That drop is not insignificant – 1.5 million less albums sold in 2011 to 2010. That’s 4,109 less albums sold EVERY SINGLE DAY in 2011 compared to the previous year. No amount of individual digital single sales can assist here.

In 2012 the challenge for the industry is significant – maintain album sales and continue to grow digital single sales. One part of this should take care of itself – digital single sales have risen every year for the past 6 and grew at over 40 per cent in 2011. Assuming 40 per cent growth again in 2012 digital single sales will account for 111 million in 2012 – up $32 million year-on-year. Not bad.

Album sales are not so clear cut. Assume physical album sales drop 12 per cent in 2012 (this is hard to model as you never know what albums will do, but is possible without an Adele 12x Platinum release to really supercharge sales). This 12 per cent drop would take sales to $195.9 million. Digital album sales would need to generate 73 million in revenue in 2012 to just match the reduction in physical album revenue, which would require a 59 per cent year-on-year increase. Ambitious but not impossible.

This illustrates the challenge facing albums – a 59 per cent growth in one format just to plug the hole created by a 12 per cent drop in another format. This is a huge challenge and poses a load of questions that 2012 is set to answer. One … what happens when digital growth slows (like it has in many other markets such as the UK and US)? What happens if physical album sales decrease faster than they have been previously? And lastly, what impact will subscription services have on album sales. There are over 25 million albums sold in Australia per year, can this level be sustained when entire albums will be available on demand?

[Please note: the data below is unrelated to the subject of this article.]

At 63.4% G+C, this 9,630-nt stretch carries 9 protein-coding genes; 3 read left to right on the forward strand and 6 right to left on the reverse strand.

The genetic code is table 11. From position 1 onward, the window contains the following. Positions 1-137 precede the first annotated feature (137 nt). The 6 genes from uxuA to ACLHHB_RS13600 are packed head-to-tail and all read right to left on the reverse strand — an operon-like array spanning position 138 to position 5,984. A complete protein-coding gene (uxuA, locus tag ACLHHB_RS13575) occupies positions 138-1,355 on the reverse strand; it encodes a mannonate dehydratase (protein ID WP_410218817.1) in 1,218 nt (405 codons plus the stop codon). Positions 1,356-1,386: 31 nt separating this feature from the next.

Whilst digital has made music more accessible in the short term, in Australia I am not so sure it has benefited many in the long term. You could argue it’s made one retailer very rich and powerful (Apple – who sell the majority of digital singles and albums), closed many others (physical retailers) and overall eroded significant value out of the recorded music industry (hard to argue for a positive around a $140 million drop in revenues over the past 6 years).

Honestly, I feel for the challenge facing the recorded music industry. They are fighting a bloody, brutal fight. They are constantly mocked by the digital community for missing the boat and they don’t seem to be getting much help at all from anyone – government or otherwise – to protect their IP. It sees other industries that rely on its content making significantly more revenue (FM radio) or significantly higher valuations (streaming on-demand services). I can’t help thinking that 2012 is a really important year for the recorded music industry and those who support it. Recorded music needs a win.

Ben Shepherd is the Commercial Director at Sound Alliance. This post originally appeared on his blog, Talking Digital, and has been republished with permission.